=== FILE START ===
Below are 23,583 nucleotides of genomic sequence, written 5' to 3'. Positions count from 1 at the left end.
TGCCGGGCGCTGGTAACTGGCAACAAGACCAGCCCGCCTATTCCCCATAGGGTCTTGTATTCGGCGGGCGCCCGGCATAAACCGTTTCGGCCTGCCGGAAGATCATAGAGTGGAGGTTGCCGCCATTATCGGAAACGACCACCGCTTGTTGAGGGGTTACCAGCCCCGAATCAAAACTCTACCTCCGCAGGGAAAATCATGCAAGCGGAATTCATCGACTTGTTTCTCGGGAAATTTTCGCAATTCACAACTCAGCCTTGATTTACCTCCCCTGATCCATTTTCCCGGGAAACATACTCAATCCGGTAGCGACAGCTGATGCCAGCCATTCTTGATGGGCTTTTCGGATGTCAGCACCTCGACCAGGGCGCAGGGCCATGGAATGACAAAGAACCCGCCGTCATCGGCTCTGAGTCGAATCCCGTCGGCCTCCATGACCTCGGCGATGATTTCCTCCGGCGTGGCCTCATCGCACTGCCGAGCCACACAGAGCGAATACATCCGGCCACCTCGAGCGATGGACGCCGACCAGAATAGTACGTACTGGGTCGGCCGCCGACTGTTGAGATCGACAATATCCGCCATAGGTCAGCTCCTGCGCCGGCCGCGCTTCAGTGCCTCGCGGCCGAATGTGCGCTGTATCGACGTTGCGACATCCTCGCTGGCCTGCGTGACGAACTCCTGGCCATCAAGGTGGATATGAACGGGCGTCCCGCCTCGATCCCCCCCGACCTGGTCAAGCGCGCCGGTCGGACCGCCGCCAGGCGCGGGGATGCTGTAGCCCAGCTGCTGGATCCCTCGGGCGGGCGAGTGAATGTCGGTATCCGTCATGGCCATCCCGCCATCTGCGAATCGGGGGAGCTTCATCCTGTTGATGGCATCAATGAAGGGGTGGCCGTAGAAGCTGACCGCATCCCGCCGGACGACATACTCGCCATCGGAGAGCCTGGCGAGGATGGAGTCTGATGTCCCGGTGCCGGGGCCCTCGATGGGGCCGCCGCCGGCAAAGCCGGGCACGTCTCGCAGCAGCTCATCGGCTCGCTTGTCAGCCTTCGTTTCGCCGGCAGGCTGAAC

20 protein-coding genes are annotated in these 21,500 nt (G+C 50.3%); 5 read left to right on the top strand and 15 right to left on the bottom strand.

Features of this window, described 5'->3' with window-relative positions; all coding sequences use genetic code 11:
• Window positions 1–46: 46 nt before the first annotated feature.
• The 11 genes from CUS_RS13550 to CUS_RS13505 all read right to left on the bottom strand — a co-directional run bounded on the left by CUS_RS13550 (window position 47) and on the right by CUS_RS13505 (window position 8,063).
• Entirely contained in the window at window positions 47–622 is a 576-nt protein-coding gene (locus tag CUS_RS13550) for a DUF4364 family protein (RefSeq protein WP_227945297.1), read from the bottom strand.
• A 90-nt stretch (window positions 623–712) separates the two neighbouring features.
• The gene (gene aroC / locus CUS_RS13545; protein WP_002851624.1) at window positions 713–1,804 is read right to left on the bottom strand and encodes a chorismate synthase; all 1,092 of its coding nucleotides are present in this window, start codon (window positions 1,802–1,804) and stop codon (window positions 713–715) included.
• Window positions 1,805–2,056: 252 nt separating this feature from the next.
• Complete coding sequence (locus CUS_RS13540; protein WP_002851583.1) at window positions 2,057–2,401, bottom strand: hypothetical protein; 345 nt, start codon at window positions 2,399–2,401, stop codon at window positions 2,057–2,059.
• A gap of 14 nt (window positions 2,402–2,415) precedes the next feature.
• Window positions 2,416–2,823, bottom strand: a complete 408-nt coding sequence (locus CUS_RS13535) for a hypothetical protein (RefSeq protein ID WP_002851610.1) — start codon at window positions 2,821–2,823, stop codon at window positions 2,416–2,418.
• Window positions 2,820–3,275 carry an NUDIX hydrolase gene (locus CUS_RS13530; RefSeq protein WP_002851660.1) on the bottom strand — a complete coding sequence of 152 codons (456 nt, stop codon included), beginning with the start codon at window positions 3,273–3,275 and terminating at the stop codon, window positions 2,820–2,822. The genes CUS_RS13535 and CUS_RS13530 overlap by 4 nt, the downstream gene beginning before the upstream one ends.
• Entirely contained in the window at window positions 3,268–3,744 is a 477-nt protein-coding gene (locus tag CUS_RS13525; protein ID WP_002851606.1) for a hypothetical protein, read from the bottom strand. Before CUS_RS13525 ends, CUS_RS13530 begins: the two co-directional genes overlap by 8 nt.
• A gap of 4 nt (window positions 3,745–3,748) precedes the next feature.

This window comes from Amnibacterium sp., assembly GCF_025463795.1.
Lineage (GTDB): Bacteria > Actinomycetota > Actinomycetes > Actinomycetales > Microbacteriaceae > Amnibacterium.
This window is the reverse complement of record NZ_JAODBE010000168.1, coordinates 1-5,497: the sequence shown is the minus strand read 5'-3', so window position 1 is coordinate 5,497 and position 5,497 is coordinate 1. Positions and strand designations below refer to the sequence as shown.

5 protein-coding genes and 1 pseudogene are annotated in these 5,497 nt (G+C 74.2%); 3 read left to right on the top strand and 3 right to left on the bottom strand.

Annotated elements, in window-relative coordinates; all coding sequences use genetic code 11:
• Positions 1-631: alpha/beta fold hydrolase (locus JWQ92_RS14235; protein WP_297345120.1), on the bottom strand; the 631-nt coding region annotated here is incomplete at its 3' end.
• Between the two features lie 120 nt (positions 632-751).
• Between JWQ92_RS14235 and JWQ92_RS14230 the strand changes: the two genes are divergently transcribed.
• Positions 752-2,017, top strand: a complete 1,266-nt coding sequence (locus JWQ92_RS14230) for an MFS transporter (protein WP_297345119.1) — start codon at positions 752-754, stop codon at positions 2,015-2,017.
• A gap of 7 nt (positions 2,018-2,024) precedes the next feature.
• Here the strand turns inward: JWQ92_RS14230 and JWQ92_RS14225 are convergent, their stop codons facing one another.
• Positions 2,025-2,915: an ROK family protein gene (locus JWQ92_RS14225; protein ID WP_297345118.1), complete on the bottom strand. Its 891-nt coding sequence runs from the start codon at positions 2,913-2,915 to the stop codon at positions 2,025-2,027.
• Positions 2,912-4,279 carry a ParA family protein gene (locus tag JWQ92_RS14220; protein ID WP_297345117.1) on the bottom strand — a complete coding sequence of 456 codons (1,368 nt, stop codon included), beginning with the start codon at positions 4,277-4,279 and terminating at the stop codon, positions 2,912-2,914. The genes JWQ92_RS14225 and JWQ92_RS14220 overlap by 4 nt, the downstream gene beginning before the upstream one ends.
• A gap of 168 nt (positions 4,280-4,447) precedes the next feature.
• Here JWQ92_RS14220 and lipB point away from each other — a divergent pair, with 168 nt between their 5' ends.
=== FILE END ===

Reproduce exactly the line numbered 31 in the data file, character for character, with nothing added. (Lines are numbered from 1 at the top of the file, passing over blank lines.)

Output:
• Here JWQ92_RS14220 and lipB point away from each other — a divergent pair, with 168 nt between their 5' ends.